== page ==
City of Lisbon

Lisbon, a city steeped in Catholic history and tradition, stands as a testament to the enduring faith of Portugal. With roots tracing back to Phoenician settlers around 1200 BC, Lisbon’s story is intertwined with the spread of Christianity throughout the Iberian Peninsula. However, it was during the 1500s that Lisbon emerged as much a force for world discovery as a port of launch for missionary efforts across the new world.

At the heart of Lisbon’s religious heritage lies the historic district of Alfama, home to the magnificent Santo Antonio Da Se. This revered site marks the birthplace of St. Anthony of Padua, the patron saint of Portugal, born in 1195. Nearby, the Lisbon cathedral, known as Sé de Lisboa, is not only the oldest church in the city but also houses the baptismal font where St. Anthony received his sacrament of baptism. Here, amidst the ancient stones and sacred artifacts, pilgrims can immerse themselves in the spiritual legacy of one of Catholicism’s most beloved saints.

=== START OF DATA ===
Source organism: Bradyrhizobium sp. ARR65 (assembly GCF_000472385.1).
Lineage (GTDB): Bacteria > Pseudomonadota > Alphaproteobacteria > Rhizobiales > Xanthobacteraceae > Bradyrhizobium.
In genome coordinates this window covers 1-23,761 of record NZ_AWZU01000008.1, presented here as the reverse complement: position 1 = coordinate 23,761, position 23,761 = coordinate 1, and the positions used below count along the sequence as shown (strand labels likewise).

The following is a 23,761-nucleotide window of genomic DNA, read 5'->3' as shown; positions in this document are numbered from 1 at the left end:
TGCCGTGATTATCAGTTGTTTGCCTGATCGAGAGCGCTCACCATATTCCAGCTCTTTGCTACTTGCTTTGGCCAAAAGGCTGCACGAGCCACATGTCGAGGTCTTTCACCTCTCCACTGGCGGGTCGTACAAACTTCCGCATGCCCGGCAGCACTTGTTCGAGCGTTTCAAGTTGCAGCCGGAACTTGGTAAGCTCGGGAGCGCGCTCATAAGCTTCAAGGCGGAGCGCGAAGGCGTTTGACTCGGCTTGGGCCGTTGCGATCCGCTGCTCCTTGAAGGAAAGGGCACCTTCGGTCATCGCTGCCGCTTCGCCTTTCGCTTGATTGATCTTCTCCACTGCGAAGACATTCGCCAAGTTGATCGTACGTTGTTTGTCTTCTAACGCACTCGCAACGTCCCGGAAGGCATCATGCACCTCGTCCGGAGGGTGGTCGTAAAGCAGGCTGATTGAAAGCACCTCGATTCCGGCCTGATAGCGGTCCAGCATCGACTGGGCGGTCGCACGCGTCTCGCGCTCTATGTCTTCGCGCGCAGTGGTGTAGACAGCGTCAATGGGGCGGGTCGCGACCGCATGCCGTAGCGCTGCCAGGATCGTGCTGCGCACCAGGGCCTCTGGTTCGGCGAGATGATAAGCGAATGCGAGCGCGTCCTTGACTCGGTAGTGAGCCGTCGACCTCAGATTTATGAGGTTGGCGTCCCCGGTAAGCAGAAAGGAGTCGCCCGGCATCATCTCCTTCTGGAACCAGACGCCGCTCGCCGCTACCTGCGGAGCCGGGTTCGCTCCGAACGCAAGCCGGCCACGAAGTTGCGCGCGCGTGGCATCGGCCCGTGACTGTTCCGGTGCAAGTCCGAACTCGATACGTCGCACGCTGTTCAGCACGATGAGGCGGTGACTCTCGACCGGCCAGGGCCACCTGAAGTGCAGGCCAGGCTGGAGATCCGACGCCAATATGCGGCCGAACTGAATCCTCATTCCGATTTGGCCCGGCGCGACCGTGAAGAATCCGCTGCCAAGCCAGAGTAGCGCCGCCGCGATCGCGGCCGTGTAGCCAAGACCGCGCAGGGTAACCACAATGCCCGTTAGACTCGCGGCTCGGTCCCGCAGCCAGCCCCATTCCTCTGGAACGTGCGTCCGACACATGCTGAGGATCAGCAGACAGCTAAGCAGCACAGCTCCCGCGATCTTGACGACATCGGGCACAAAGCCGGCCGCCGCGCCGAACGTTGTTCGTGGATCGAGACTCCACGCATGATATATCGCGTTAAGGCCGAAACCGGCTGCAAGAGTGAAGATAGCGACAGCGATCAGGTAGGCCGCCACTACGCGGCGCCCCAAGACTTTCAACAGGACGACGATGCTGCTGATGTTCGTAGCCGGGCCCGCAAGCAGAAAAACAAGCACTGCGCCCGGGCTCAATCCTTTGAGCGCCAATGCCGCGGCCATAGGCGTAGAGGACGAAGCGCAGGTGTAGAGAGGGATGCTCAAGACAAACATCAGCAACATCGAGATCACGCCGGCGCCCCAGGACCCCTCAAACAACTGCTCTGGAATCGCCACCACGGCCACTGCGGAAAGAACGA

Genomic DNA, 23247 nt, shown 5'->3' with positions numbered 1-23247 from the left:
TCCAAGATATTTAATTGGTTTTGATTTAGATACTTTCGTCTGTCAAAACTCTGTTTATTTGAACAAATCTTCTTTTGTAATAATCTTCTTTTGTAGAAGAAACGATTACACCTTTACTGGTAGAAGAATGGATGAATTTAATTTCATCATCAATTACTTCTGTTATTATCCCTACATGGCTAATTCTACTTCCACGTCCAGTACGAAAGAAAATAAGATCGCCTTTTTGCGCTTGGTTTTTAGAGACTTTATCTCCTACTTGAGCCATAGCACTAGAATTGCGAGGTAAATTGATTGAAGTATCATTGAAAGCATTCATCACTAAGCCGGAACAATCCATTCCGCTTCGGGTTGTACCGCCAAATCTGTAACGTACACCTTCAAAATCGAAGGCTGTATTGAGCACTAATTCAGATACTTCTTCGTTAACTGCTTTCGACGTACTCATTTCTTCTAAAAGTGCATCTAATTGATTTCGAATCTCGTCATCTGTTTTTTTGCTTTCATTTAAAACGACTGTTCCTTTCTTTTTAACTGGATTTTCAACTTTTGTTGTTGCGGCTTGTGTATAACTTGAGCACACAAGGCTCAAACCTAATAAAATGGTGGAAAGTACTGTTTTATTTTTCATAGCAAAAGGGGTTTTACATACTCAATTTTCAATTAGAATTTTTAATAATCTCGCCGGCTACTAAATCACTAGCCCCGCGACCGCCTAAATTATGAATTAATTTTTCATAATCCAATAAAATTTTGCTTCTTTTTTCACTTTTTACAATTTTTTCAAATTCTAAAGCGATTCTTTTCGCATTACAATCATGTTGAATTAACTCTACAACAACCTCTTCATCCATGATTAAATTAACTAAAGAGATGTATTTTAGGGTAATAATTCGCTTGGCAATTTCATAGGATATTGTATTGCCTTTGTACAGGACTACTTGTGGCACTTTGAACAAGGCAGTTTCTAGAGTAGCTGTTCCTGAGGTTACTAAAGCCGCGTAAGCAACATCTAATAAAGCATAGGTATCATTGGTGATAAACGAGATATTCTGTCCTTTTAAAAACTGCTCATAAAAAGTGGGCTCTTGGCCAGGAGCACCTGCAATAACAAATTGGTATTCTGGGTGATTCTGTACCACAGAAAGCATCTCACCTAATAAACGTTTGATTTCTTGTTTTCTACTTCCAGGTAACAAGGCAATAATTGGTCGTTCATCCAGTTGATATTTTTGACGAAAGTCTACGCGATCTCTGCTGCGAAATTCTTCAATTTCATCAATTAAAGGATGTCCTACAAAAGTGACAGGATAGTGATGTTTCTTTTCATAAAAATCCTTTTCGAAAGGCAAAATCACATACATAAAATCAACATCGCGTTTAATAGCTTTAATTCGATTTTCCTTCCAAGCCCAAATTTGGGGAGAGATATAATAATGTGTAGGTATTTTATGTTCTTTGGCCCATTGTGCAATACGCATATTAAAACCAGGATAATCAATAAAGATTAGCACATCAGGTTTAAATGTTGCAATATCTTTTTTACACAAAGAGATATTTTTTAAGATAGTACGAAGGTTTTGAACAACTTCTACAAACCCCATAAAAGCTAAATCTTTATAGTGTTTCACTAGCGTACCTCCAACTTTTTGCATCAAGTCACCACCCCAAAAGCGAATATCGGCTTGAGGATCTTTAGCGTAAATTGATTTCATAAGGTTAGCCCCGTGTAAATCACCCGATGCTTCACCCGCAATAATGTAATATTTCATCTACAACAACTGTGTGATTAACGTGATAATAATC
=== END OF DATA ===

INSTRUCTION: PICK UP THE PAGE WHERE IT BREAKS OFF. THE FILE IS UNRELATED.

Lisbon hosts other iconic landmarks deeply intertwined with our Catholic identity. Places such as the Belem Tower, a fortified bastion that once guarded the city’s harbor, still serve as a reminder of Portugal’s maritime prowess during the Age of Discovery. Nearby, you can catch a glimpse of the majestic Gothic Monastery of St. Jeronimo, a masterpiece of religious architecture and a UNESCO World Heritage Site. Though you can currently only admire its exterior, the monastery’s intricate carvings and ornate chapels speak volumes about Lisbon’s enduring commitment to faith and piety.